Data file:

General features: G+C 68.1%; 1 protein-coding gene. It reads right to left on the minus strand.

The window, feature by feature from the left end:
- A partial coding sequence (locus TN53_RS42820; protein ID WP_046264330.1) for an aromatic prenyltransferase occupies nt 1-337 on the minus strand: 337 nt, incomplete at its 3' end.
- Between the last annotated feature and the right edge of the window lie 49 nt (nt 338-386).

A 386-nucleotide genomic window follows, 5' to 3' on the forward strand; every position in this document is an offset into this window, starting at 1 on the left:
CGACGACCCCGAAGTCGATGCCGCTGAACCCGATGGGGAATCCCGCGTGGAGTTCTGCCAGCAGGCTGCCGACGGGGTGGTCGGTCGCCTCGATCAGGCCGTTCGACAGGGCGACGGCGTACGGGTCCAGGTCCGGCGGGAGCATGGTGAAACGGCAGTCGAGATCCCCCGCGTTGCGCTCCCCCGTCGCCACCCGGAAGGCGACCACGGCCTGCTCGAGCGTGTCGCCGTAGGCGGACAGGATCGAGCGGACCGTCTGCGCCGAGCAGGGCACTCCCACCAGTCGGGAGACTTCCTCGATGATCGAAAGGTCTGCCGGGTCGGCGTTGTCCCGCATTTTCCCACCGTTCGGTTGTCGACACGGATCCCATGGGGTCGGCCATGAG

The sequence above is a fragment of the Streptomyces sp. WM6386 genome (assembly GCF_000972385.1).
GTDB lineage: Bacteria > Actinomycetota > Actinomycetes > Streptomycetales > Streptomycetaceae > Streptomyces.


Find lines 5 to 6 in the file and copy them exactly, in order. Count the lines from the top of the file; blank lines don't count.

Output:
A 386-nucleotide genomic window follows, 5' to 3' on the forward strand; every position in this document is an offset into this window, starting at 1 on the left:
CGACGACCCCGAAGTCGATGCCGCTGAACCCGATGGGGAATCCCGCGTGGAGTTCTGCCAGCAGGCTGCCGACGGGGTGGTCGGTCGCCTCGATCAGGCCGTTCGACAGGGCGACGGCGTACGGGTCCAGGTCCGGCGGGAGCATGGTGAAACGGCAGTCGAGATCCCCCGCGTTGCGCTCCCCCGTCGCCACCCGGAAGGCGACCACGGCCTGCTCGAGCGTGTCGCCGTAGGCGGACAGGATCGAGCGGACCGTCTGCGCCGAGCAGGGCACTCCCACCAGTCGGGAGACTTCCTCGATGATCGAAAGGTCTGCCGGGTCGGCGTTGTCCCGCATTTTCCCACCGTTCGGTTGTCGACACGGATCCCATGGGGTCGGCCATGAG